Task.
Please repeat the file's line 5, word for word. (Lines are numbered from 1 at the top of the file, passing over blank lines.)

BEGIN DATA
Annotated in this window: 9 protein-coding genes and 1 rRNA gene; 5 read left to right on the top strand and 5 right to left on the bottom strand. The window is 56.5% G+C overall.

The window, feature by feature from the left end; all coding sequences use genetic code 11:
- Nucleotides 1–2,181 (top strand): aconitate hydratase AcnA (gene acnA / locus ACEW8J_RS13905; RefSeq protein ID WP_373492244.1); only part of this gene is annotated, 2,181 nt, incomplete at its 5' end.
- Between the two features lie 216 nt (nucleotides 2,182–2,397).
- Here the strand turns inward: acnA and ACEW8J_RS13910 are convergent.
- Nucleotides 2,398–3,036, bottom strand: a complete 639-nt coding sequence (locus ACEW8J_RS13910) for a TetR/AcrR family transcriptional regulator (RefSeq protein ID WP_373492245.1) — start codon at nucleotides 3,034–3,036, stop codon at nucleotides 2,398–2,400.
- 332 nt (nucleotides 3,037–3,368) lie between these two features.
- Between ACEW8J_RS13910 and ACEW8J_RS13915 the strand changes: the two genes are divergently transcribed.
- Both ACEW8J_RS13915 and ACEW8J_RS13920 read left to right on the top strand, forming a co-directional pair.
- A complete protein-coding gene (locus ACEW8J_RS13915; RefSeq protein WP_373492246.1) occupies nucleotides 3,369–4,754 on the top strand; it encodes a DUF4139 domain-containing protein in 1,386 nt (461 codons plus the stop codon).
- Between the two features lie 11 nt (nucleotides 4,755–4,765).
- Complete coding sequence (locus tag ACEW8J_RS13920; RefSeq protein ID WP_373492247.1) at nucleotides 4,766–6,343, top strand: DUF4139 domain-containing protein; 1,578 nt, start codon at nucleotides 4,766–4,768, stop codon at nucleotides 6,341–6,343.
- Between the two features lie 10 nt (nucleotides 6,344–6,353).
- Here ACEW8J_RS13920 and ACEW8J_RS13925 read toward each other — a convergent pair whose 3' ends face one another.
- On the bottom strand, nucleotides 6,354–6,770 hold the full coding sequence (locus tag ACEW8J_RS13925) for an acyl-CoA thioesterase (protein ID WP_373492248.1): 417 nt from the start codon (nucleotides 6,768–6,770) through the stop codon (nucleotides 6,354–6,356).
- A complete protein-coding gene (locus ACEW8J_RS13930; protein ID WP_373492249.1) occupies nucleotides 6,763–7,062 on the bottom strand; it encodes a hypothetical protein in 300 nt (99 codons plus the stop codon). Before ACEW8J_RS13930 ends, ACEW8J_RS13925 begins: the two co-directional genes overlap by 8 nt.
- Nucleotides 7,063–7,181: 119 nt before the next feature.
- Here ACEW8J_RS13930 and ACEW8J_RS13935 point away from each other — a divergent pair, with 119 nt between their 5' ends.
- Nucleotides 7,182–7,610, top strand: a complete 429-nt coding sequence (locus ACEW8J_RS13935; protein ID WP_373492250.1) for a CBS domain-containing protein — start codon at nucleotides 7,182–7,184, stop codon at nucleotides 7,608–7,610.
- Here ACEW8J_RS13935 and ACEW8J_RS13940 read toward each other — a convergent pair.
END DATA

- Here the strand turns inward: acnA and ACEW8J_RS13910 are convergent.